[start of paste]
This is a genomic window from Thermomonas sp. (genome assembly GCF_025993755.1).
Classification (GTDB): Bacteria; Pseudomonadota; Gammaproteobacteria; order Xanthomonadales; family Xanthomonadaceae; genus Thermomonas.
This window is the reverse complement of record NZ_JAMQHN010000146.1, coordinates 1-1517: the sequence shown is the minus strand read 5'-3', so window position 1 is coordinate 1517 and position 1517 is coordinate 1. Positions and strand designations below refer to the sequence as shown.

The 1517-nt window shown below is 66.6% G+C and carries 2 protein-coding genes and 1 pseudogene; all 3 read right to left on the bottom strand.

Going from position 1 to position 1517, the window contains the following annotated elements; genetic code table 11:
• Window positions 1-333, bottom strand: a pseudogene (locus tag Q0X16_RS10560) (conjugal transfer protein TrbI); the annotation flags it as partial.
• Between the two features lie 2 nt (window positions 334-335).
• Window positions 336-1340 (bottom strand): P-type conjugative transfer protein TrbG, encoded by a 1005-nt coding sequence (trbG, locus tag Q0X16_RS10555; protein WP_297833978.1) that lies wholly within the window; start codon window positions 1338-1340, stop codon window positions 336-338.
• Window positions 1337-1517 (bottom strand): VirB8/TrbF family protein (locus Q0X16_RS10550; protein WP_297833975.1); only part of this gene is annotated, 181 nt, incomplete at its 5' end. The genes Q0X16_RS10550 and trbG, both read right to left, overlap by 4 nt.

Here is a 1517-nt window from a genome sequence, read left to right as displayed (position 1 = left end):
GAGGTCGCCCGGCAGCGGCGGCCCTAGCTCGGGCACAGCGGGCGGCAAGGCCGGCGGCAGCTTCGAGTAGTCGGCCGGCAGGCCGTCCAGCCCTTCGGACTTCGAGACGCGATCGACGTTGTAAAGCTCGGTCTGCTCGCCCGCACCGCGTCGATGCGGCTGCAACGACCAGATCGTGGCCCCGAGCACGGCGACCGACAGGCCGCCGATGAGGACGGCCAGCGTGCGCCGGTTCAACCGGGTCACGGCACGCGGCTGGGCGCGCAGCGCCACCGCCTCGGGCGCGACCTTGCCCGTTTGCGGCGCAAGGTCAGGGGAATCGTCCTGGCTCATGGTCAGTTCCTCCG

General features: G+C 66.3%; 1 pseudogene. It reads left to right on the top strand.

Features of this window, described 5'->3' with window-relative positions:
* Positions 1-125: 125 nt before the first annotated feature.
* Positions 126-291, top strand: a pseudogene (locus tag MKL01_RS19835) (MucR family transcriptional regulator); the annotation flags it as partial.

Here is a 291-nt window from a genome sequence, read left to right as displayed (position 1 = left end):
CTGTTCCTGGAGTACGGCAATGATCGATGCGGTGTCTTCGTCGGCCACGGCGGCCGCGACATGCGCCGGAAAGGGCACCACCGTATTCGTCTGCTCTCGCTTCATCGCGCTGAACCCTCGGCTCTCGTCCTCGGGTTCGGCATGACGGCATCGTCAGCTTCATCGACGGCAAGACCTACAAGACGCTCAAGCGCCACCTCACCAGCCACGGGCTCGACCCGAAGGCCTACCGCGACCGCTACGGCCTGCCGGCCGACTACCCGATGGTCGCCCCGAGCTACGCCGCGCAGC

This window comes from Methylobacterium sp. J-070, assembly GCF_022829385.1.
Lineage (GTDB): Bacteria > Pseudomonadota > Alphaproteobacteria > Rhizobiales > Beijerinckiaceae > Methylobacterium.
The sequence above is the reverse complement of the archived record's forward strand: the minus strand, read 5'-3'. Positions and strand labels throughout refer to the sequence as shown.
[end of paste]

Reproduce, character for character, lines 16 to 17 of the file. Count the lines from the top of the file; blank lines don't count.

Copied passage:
Here is a 291-nt window from a genome sequence, read left to right as displayed (position 1 = left end):
CTGTTCCTGGAGTACGGCAATGATCGATGCGGTGTCTTCGTCGGCCACGGCGGCCGCGACATGCGCCGGAAAGGGCACCACCGTATTCGTCTGCTCTCGCTTCATCGCGCTGAACCCTCGGCTCTCGTCCTCGGGTTCGGCATGACGGCATCGTCAGCTTCATCGACGGCAAGACCTACAAGACGCTCAAGCGCCACCTCACCAGCCACGGGCTCGACCCGAAGGCCTACCGCGACCGCTACGGCCTGCCGGCCGACTACCCGATGGTCGCCCCGAGCTACGCCGCGCAGC